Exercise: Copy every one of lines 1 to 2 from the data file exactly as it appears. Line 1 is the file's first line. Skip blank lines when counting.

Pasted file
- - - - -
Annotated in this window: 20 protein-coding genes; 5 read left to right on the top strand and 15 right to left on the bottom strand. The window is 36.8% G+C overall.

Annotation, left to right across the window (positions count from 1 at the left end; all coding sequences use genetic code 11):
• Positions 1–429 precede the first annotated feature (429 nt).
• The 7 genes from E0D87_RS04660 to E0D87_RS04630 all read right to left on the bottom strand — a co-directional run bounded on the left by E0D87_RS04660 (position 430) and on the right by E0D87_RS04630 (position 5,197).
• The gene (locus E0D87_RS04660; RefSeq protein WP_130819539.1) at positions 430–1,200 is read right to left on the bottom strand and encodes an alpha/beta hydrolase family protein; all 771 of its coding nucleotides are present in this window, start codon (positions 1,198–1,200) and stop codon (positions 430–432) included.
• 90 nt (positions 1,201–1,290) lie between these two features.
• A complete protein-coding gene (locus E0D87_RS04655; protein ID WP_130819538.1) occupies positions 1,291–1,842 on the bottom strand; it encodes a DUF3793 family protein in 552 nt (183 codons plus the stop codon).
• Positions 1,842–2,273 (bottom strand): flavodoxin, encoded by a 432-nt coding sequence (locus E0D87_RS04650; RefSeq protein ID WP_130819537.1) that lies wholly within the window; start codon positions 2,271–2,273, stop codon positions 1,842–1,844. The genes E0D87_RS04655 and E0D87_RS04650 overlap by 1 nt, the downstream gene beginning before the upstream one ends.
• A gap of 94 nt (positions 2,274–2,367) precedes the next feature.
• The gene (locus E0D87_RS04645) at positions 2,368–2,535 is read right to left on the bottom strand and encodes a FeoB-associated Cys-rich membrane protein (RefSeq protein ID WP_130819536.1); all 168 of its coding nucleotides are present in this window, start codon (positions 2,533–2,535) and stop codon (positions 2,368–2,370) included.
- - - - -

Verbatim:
Annotated in this window: 20 protein-coding genes; 5 read left to right on the top strand and 15 right to left on the bottom strand. The window is 36.8% G+C overall.

Annotation, left to right across the window (positions count from 1 at the left end; all coding sequences use genetic code 11):